As promised in our previous post (see also for background), here is a more in-depth and ground-tested look at the options SDOT is considering for NE 65th Street in the city-wide Bike Master Plan.
I went on a bike tour of the area with former Cascade Communications Director M.J. Kelly last week to explore the options suggested in the city’s online survey. As a reminder, there is an open house Tomorrow (October 16), 5:30 to 7 p.m. at the Ravenna-Eckstein Community Center.
We will change up the order a bit below to help illustrate why Option C is looking more and more like a promising compromise.
Option D is the least understood option, so it is the one I most focused my explorations around. There are some very interesting elements in the option, though many of them are also noted in the other plans (but under this option, they would get higher priority).
For example, note the red trail crossing under I-5 and Ravenna Boulevard to meet up with a proposed neighborhood greenway heading west on NE 63rd Street. That connection would require improving an existing (very skinny) path between the freeway and a house, pictured here:
It would also require somehow routing a trail under I-5 and the existing Park & Ride lot to meet up with NE 64th Street. Again, not an impossible feat:
Once across (heading east), a neighborhood greenway would wind all the way down to NE 62nd Street, a beautiful park-side street that currently dead-ends around Ravenna Ave NE into a walking bridge with stairs on each end:
Since no street south of NE 65th and north of Ravenna Park goes all the way through, building a new bikeable and ADA accessible bridge here is the only way to make Option D a working bike route (though it is lovely if you’re on foot). Again, not impossible.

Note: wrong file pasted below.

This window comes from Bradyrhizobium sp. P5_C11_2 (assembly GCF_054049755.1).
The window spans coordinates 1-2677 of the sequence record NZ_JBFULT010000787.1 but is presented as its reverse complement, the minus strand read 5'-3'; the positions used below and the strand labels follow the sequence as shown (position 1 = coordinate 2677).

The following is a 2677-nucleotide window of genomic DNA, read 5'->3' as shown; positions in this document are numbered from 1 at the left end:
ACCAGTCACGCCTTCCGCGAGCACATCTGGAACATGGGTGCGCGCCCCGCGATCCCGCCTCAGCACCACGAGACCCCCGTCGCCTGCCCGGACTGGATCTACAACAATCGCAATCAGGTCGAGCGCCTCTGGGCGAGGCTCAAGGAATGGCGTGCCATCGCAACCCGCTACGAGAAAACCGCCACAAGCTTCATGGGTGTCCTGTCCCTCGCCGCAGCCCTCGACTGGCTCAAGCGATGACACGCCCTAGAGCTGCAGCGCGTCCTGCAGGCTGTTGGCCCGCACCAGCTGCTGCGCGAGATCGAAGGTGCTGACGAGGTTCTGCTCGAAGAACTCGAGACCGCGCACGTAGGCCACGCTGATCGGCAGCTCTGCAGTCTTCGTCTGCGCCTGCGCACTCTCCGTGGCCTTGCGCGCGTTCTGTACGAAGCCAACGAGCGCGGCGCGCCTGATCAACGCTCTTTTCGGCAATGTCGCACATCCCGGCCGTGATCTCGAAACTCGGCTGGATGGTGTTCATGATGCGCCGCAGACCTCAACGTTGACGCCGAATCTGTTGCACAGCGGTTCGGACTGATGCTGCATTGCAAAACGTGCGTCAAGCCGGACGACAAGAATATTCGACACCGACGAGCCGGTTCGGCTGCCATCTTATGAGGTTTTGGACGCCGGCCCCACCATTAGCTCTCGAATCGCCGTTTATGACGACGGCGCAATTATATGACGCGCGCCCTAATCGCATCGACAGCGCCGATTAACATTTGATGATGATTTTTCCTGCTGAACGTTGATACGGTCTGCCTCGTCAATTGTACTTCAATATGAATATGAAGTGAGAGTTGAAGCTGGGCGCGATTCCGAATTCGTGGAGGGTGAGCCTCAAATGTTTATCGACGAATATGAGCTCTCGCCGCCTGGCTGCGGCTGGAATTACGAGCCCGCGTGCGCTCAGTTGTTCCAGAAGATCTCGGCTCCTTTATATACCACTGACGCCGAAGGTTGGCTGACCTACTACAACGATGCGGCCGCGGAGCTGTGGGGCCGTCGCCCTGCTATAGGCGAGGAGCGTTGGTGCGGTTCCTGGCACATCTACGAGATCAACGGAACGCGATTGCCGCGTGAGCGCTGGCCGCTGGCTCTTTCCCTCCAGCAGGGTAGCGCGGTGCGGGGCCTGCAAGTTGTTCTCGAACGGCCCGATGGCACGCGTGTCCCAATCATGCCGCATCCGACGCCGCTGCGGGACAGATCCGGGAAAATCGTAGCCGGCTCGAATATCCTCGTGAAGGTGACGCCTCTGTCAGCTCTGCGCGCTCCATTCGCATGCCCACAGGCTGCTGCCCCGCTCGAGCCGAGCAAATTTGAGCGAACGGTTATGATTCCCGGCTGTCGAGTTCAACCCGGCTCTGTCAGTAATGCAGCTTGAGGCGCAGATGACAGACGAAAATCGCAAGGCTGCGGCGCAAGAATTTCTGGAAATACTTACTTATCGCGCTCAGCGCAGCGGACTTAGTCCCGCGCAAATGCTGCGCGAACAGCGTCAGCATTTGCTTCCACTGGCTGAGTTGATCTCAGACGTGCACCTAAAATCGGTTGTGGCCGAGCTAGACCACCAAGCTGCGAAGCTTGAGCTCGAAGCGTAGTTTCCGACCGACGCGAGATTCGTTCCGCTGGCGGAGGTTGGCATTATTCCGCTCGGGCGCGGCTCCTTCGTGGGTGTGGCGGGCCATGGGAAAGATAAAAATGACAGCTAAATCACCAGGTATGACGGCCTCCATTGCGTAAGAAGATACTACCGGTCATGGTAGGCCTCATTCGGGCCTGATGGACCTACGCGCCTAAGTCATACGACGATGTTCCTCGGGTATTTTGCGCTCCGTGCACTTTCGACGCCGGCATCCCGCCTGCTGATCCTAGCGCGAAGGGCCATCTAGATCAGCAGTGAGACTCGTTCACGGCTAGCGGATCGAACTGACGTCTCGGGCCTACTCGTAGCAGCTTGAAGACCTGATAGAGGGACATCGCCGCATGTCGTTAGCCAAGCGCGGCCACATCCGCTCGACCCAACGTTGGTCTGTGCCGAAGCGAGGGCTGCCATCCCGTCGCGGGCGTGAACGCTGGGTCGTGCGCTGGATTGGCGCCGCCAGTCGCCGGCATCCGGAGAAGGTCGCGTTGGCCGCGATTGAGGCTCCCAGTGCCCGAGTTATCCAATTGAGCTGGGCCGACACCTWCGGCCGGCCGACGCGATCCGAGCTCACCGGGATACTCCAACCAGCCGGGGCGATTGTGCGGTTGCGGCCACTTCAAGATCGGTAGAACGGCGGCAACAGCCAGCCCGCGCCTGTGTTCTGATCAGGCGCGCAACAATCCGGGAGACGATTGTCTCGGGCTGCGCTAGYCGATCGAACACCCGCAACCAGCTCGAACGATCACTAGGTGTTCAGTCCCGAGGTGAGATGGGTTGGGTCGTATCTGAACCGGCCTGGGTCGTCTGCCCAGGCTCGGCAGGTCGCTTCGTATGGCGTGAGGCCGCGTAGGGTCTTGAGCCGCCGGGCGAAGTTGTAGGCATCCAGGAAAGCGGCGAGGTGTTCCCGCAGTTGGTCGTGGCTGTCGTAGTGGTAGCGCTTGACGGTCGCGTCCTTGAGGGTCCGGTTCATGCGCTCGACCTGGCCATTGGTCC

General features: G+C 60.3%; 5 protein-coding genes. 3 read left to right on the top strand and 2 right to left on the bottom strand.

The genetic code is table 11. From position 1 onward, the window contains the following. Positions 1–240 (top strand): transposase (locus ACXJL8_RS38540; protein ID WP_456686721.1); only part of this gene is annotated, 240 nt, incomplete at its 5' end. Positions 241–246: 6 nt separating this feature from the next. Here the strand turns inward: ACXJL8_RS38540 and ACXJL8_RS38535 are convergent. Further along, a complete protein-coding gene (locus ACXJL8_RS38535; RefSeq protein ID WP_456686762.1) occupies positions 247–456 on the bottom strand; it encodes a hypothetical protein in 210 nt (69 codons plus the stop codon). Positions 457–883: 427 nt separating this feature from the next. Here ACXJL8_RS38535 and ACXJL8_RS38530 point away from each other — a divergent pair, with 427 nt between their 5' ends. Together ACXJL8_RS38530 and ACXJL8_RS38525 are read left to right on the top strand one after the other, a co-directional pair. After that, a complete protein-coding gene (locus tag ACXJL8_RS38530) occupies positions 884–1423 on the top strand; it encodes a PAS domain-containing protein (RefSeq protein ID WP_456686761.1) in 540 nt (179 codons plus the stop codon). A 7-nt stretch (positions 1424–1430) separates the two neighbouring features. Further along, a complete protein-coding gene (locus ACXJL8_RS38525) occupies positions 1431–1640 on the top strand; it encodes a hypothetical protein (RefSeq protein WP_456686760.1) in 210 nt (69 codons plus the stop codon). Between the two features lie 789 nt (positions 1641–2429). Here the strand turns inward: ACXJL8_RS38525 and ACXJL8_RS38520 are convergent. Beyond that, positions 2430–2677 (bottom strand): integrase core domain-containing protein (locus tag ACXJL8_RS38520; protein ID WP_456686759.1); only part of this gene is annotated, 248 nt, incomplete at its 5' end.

Option D’s route then continues on NE 60th Street to meet up with the 39th Ave NE greenway and its connection to the Burke-Gilman Trail and Wedgwood’s neighborhood center.
But this is five blocks (really, two long blocks) away from NE 65th Street, which is too far to be considered an adequate alternative for a bike facility on 65th itself. It is also long and winding. But the lovely connections to the park and new options for crossing I-5 do make it attractive as a project of its own. It’s just not an acceptable “alternative” to a NE 65th Street bikeway.
This is the route as it appears in the current draft of the bike plan. It is simple, safe and direct. If you are going to go up the hill east of 35th to get to the Burke-Gilman or another destination there, this would provide a safe and comfortable way to get there. North of 65th, routes get even more steep.
This is the most bike-friendly option.
Option C is a ground-truthed and solid bike route. As we discussed in our previous post, the route shifts at 20th Ave NE with a cycle track to the west on 65th Street and a neighborhood greenway to the east on NE 68th Street (which is really one long block north of 65th).
NE 68th Street is already a very popular street for people on foot and on bikes. Sure, it is awful hilly (especially between 25th and 31st), but every street is hilly and grades are comparable to NE 65th.